Laser Artillary Weapon w/ General Hawk & Grand Slam

I know it's trendy amongst Joe fans these days to smack talk the Rise of Cobra line as it completes its rocky transition to The Pursuit of Cobra on the way to a full fledged Renegades revival in 2011, but I think it's important for folks to understand and realize that the Rise of Cobra did some good things for fans along the way.

First of all, these battle stations were originally planned for release in the 25th Anniversary line.  That much is clear.  However, due to lackluster sales, questionable distribution and odd case packout decisions, the line was floundering, and these were cancelled for that line.

However, due to the powerhouse "movie" aspect of The Rise of Cobra, these fan-favorite vintage homage battle stations were able to be re-utilized in the movie style, yet retained their classic looks, for the most part.  Of course, they now come packaged with movie figures instead of 25th Anniversary figures, which I'm sure is a bone of contention, but at least the battle stations themselves are intact.

For better or worse.

I loved a lot of these little sets back in the day...stuff like the Bivouac, Checkpoint Alpha, and the Outpost Defender really rocked my world...but I will fully admit, the LAW did nothing for me then, and doesn't do a whole lot for me now.

Essentially an oversized artillary cannon on a non-descript platform, the LAW is a single-seat powerhouse weapon that is designed to look cutting edge, but here in the 21st Century just comes off somewhat dull.  Sure, the cannon is pretty massive and intimidating (and retains that great classic G.I. Joe style) but besides a rotating cannon and a seated workstation, it doesn't do anything.  The detailing of the LAW, of course, is marvelous, being based off the 80's aesthetic.  Panels, rivets, armored plating are all intact and sculpted in amazingly meticulous detail, especially compared to offerings of today.  Hasbro retained the familiar dark green color scheme, and the stickers (a lost art amongst modern toys) flow well and actually have their own place on the station.

So when it comes to the LAW itself, I can admire the skill of the design, yet still lament it's overall non-functionalness and somewhat boring purpose.  But there are additional selling points here, due to the fact that like the planned Anniversary releases, these battle stations come with a pair of figures.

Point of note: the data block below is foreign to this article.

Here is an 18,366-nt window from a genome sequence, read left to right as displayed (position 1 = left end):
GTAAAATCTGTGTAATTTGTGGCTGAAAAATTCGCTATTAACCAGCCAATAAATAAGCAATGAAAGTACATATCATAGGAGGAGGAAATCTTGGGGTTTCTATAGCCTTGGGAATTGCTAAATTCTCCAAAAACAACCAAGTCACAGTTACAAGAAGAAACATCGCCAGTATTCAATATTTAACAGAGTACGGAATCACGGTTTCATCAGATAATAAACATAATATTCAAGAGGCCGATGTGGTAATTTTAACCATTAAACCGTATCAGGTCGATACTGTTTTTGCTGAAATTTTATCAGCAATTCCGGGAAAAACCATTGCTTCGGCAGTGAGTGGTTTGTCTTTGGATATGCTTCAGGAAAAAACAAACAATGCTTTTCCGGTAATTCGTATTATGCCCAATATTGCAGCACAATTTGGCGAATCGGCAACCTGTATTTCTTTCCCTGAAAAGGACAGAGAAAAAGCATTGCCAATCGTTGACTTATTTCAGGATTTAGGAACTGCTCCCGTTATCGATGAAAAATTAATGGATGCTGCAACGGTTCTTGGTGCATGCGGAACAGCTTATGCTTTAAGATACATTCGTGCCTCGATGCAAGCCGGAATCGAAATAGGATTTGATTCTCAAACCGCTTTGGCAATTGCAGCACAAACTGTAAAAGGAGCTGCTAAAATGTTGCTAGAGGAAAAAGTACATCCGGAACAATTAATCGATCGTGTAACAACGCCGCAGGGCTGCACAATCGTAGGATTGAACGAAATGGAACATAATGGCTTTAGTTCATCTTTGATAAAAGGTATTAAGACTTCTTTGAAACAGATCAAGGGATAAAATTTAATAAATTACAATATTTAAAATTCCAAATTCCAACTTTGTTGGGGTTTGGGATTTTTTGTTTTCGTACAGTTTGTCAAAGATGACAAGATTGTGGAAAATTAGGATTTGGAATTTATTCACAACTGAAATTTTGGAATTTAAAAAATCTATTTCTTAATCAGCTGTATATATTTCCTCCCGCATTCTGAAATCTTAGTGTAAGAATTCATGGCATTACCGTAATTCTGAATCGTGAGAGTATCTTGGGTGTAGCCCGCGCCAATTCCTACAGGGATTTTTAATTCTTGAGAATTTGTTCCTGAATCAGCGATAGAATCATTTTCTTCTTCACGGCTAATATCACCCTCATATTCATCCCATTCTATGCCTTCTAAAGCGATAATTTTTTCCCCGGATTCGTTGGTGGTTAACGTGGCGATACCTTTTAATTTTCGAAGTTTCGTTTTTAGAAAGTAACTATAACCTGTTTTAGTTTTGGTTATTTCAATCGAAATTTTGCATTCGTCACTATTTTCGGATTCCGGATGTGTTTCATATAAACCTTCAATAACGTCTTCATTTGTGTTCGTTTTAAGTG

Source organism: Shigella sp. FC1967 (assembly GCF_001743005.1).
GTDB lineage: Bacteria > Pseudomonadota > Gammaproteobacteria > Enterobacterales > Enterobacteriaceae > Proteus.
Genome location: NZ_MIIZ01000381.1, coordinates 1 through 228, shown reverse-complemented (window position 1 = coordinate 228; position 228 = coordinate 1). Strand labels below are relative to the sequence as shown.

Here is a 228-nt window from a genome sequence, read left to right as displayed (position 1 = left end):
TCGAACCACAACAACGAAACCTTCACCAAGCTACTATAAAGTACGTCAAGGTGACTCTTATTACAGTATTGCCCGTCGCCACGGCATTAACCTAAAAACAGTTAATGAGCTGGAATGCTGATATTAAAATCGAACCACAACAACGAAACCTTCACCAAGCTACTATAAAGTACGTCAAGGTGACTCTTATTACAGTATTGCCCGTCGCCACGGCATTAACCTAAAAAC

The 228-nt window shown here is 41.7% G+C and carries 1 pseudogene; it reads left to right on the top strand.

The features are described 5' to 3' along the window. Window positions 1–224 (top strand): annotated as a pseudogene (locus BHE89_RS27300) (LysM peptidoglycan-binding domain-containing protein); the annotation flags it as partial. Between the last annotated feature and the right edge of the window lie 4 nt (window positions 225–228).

Grand Slam

Grand Slam, at one point the red-headed stepchild of the original 13, now has become a regular appearance at retail, with this being his third iteration within a twelve month time span.  However, this Grand Slam comes with Flash's laser rifle, and is also somewhat deficient, tooling-wise, in comparison the the movie-themed version we got with the Target exclusive Jet Pack.

Another knock against this figure is the fact that Tripwire also comes with the Outpost Defender, and is essentially the exact same figure with a different head.  They seem like bizarre choices to partner alongside each other in the same assortment, but that's the way it goes.

Grand Slam fits the movie aesthetic fairly well, with his dark green uniform now just black, and his silver pads intact.  Perhaps in a perfect world, the original release of this battle station would have given us a Grand Slam with a light green uniform and red pads, but that's nit-picking, I suppose.

Even with a slightly darker color scheme, this character is immediately identifiable as Grand Slam, but I'm not sure if that's a testament to the quality of the figure or just a statement on how unnecessary it was to get three different versions of this character looking so similarly to each other within one year of release.  That being said, the figure is fine, but certainly not a selling point of this station.

General Hawk

This figure, however, IS a selling point.  For whatever faults the Rise of Cobra had, figure design and sculpting was not one of them.  Sure, they had to shoehorn their talents into the Paramount Rise of Cobra aesthetic, but the leaps forward in sculpting, articulation, and overall design was clearly evident as you look at the birth of the 25th Anniversary line and compare it to the Rise of Cobra.

This is a version of General Hawk I could easily work into my normal G.I. Joe universe, and I may end up doing just that.  It's a simple figure, wearing a black t-shirt and camouflage pants, but he is awesome in his simplicity.  Great range of motion in his arms, awesome paint apps within the camouflage incredible accurate Quaid head sculpt, and some terrific, simple accessories.  A really nice figure, and quite simply, the entire reason I bought this battle station.

Granted, $14.99 is a lot of coin to drop for a Hawk figure, so when Wal-Mart put these on clearence, I knew I had to jump on it.  Yes, I know this is essentially the same figure as the Wave 4 General Hawk, but being the Hawk fanboy that I am, I had to get it, and I love the updated jungle camouflage look.

By and large, this is one of the most underwhelming battle stations, even with the nice vintage roots and the awesome Hawk figure.  I'm not sure if that's really a complaint on this set itself, or more of a praise for the other three sets, but regardless, if you can't get them all, don't put this one on your short list.  Of course, eBay's really your only choice for picking these up at this point anyway, but let's stick with the formula, shall we?